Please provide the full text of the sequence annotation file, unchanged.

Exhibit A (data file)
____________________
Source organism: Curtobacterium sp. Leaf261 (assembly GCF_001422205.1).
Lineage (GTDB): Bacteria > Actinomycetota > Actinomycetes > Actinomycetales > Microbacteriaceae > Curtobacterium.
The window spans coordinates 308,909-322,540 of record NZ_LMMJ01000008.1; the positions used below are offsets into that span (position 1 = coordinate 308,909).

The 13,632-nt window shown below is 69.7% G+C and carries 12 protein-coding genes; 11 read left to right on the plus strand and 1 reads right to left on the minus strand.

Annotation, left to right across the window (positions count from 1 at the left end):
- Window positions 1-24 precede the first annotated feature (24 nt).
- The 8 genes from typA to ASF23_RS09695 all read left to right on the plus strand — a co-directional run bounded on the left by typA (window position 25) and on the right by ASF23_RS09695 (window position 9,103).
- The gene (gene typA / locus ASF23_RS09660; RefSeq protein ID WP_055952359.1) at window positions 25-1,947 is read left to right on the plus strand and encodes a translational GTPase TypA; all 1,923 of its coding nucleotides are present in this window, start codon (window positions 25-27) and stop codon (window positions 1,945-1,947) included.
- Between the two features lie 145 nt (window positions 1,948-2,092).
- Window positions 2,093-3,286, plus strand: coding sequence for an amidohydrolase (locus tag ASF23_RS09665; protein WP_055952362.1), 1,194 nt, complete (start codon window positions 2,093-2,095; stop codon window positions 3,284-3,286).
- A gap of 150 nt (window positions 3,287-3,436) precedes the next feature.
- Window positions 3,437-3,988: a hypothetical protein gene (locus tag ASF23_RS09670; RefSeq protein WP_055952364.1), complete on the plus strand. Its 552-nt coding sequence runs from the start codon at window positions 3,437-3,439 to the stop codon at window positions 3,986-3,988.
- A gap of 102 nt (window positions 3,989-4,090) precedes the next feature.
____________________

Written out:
Source organism: Curtobacterium sp. Leaf261 (assembly GCF_001422205.1).
Lineage (GTDB): Bacteria > Actinomycetota > Actinomycetes > Actinomycetales > Microbacteriaceae > Curtobacterium.
The window spans coordinates 308,909-322,540 of record NZ_LMMJ01000008.1; the positions used below are offsets into that span (position 1 = coordinate 308,909).

The 13,632-nt window shown below is 69.7% G+C and carries 12 protein-coding genes; 11 read left to right on the plus strand and 1 reads right to left on the minus strand.

Annotation, left to right across the window (positions count from 1 at the left end):
- Window positions 1-24 precede the first annotated feature (24 nt).
- The 8 genes from typA to ASF23_RS09695 all read left to right on the plus strand — a co-directional run bounded on the left by typA (window position 25) and on the right by ASF23_RS09695 (window position 9,103).
- The gene (gene typA / locus ASF23_RS09660; RefSeq protein ID WP_055952359.1) at window positions 25-1,947 is read left to right on the plus strand and encodes a translational GTPase TypA; all 1,923 of its coding nucleotides are present in this window, start codon (window positions 25-27) and stop codon (window positions 1,945-1,947) included.
- Between the two features lie 145 nt (window positions 1,948-2,092).
- Window positions 2,093-3,286, plus strand: coding sequence for an amidohydrolase (locus tag ASF23_RS09665; protein WP_055952362.1), 1,194 nt, complete (start codon window positions 2,093-2,095; stop codon window positions 3,284-3,286).
- A gap of 150 nt (window positions 3,287-3,436) precedes the next feature.
- Window positions 3,437-3,988: a hypothetical protein gene (locus tag ASF23_RS09670; RefSeq protein WP_055952364.1), complete on the plus strand. Its 552-nt coding sequence runs from the start codon at window positions 3,437-3,439 to the stop codon at window positions 3,986-3,988.
- A gap of 102 nt (window positions 3,989-4,090) precedes the next feature.